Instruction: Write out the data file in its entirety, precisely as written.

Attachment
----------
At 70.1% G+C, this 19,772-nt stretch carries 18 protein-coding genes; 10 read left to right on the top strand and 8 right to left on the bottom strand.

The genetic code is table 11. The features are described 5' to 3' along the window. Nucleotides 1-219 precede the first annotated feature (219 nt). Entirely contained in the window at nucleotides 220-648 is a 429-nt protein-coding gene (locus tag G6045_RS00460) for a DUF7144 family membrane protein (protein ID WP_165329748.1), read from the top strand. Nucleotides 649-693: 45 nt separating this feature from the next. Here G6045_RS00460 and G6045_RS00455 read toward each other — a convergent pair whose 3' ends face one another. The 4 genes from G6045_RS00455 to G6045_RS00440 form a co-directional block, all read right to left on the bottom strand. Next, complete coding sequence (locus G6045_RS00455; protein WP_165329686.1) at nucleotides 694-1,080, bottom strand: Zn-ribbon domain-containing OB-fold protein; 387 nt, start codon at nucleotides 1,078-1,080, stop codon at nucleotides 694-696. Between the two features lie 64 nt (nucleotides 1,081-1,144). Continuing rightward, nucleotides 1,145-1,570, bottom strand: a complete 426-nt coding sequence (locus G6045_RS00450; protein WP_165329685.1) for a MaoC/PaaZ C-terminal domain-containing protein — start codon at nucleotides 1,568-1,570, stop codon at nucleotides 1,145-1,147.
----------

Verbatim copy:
At 70.1% G+C, this 19,772-nt stretch carries 18 protein-coding genes; 10 read left to right on the top strand and 8 right to left on the bottom strand.

The genetic code is table 11. The features are described 5' to 3' along the window. Nucleotides 1-219 precede the first annotated feature (219 nt). Entirely contained in the window at nucleotides 220-648 is a 429-nt protein-coding gene (locus tag G6045_RS00460) for a DUF7144 family membrane protein (protein ID WP_165329748.1), read from the top strand. Nucleotides 649-693: 45 nt separating this feature from the next. Here G6045_RS00460 and G6045_RS00455 read toward each other — a convergent pair whose 3' ends face one another. The 4 genes from G6045_RS00455 to G6045_RS00440 form a co-directional block, all read right to left on the bottom strand. Next, complete coding sequence (locus G6045_RS00455; protein WP_165329686.1) at nucleotides 694-1,080, bottom strand: Zn-ribbon domain-containing OB-fold protein; 387 nt, start codon at nucleotides 1,078-1,080, stop codon at nucleotides 694-696. Between the two features lie 64 nt (nucleotides 1,081-1,144). Continuing rightward, nucleotides 1,145-1,570, bottom strand: a complete 426-nt coding sequence (locus G6045_RS00450; protein WP_165329685.1) for a MaoC/PaaZ C-terminal domain-containing protein — start codon at nucleotides 1,568-1,570, stop codon at nucleotides 1,145-1,147.